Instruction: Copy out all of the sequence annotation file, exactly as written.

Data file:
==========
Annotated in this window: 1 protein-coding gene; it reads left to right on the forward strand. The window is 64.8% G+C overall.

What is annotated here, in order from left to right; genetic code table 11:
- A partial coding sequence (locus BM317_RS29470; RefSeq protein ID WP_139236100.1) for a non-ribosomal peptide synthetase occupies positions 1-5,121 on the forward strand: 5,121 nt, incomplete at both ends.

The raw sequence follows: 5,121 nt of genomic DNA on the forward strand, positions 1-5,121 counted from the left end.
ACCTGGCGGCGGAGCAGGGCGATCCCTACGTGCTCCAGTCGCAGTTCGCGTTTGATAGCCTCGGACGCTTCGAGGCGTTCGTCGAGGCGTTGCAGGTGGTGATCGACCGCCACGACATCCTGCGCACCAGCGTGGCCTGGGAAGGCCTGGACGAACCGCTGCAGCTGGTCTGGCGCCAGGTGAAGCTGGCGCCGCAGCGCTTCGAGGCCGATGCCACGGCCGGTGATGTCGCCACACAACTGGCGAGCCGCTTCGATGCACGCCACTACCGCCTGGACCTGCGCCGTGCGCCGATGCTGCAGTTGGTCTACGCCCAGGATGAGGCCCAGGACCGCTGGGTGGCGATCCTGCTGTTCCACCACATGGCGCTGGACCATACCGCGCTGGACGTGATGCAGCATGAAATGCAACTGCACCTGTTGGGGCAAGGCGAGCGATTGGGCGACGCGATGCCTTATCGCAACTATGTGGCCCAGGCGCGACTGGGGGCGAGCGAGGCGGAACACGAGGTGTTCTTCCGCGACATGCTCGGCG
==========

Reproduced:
Annotated in this window: 1 protein-coding gene; it reads left to right on the forward strand. The window is 64.8% G+C overall.

What is annotated here, in order from left to right; genetic code table 11:
- A partial coding sequence (locus BM317_RS29470; RefSeq protein ID WP_139236100.1) for a non-ribosomal peptide synthetase occupies positions 1-5,121 on the forward strand: 5,121 nt, incomplete at both ends.

The raw sequence follows: 5,121 nt of genomic DNA on the forward strand, positions 1-5,121 counted from the left end.
ACCTGGCGGCGGAGCAGGGCGATCCCTACGTGCTCCAGTCGCAGTTCGCGTTTGATAGCCTCGGACGCTTCGAGGCGTTCGTCGAGGCGTTGCAGGTGGTGATCGACCGCCACGACATCCTGCGCACCAGCGTGGCCTGGGAAGGCCTGGACGAACCGCTGCAGCTGGTCTGGCGCCAGGTGAAGCTGGCGCCGCAGCGCTTCGAGGCCGATGCCACGGCCGGTGATGTCGCCACACAACTGGCGAGCCGCTTCGATGCACGCCACTACCGCCTGGACCTGCGCCGTGCGCCGATGCTGCAGTTGGTCTACGCCCAGGATGAGGCCCAGGACCGCTGGGTGGCGATCCTGCTGTTCCACCACATGGCGCTGGACCATACCGCGCTGGACGTGATGCAGCATGAAATGCAACTGCACCTGTTGGGGCAAGGCGAGCGATTGGGCGACGCGATGCCTTATCGCAACTATGTGGCCCAGGCGCGACTGGGGGCGAGCGAGGCGGAACACGAGGTGTTCTTCCGCGACATGCTCGGCG